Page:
On Happiness 1 Essay. ethics On Happiness Sara, Reno, Mia ~Happiness as the Chief goal of Ethics Is and/or should Happiness be the Chief goal of Ethics? One may argue that other entities in life make up the top priorities of Ethics, such as Religion, Moral Code, as well as other virtues. Happiness is a feeling that is inside you and the only thing you have to do is find it. Happiness is a state of mind that is powered by your inner feelings. Find those feelings and you find happiness. Definition Essay on Happiness Together with the purpose of life, happiness has always been one of the central questions of philosophy, always remaining the object of . Happiness may be said to be a relative concept; the source of happiness for one person might not be the source of happiness for another.  Not all cultures seek to maximise happiness, and some cultures are averse to happiness. Religion. Here is your essay on religion, it’s meaning, nature, role and other details! Religion is an almost universal institution in human society. It is found in all societies, past and present.
Meaning, Nature , Role and other details Words Article shared by: Religion is an almost universal institution in human society. It is found in all societies, past and present. All the preliterate societies known to us have religion. Religion goes back to the beginning of the culture itself.
It is a very ancient institution. There is no primitive society without religion. Like other social institutions, religion also arose from the intellectual power of man in response to certain felt needs of men.
While most people consider religion as universal and therefore, a significant institution of societies. It is the foundation on which the normative structure of society stands. It is the social institution that deals with sacred things, that lie beyond our knowledge and control.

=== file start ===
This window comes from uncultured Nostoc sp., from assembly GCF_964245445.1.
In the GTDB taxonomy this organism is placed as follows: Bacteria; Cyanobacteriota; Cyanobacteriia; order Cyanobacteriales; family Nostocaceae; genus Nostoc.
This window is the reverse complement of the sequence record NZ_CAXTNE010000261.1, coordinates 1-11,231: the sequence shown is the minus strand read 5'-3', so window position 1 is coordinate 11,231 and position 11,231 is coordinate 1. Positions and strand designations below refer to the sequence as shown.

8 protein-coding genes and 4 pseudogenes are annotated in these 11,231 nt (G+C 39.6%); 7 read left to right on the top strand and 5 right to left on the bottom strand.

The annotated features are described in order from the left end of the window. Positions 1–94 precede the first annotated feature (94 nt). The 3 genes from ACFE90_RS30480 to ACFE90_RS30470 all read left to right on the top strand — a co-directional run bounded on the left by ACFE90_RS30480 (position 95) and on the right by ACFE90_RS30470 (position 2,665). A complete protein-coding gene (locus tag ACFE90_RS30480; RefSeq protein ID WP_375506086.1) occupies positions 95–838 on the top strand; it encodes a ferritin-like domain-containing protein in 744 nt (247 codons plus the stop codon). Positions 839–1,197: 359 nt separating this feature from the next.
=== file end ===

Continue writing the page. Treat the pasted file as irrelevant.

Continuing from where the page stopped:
It has influenced other institutions. It has been exerting tremendous influence upon political and economic aspects of life. It is said that man from the earliest times has been incurably religious. Religion is concerned with the shared beliefs and practices of human beings. It is the human response to those elements in the life and environment of mankind which are beyond their ordinary comprehension.
Religion is pre-eminently social and is found in nearly all societies. Majumdar and Madan explain that the word religion has its origin in the Latin word Rel I igio. This is derived from two root words. The second root refers to the carrying out those activities which link human beings with the supernatural powers. Thus, we find that the word religion basically represents beliefs and practices which are generally the main characteristics of all religions.
Central to all religions is the concept of faith. Religion in this sense is the organisation of faith which binds human beings to their temporal and transcendental foundation. By faith man is distinguished from other beings. It is essentially a subjective and private matter. Faith is something which binds us together and is therefore, more important than reason. As a matter of fact the forms in which religion expresses itself vary so much that it is difficult to agree upon a definition.
Essay on Religion: Meaning, Nature , Role and other details (5931 Words)
Some maintain that religion includes a belief in supernatural or mysterious powers and that it expresses itself in overt activities designed to deal with those powers. Others regard religion as something very earthly and materialistic, designed to achieve practical ends. While it is possible to define religion as belief in God or some super-natural powers, it is well to remember that there can also be a Godless religion as Buddhism.
In sociology, the word religion is used in a wider sense than that used in religious books. A common characteristic found among all religions is that they represent a complex of emotional feelings and attitudes towards mysterious and perplexities of life.
According to Radin it consists of two parts: The physiological part expresses itself in such acts as kneeling, closing the eyes, touching the feet. The psychological part consists of supernormal sensitivity to certain traditions and beliefs. If we analyse the great religions of the world, we shall find that each of them contains, five basic elements: Belief in Supernatural Powers: The first basic element of religion is the belief that there are supernatural powers.
These powers are believed to influence human life and control all natural phenomena. Some call these supernatural forces God, other call them Gods. There are even others who do not call them by any name. They simply consider them as forces in their universe. Thus, belief in the non-sensory, super-empirical world is the first element of religion.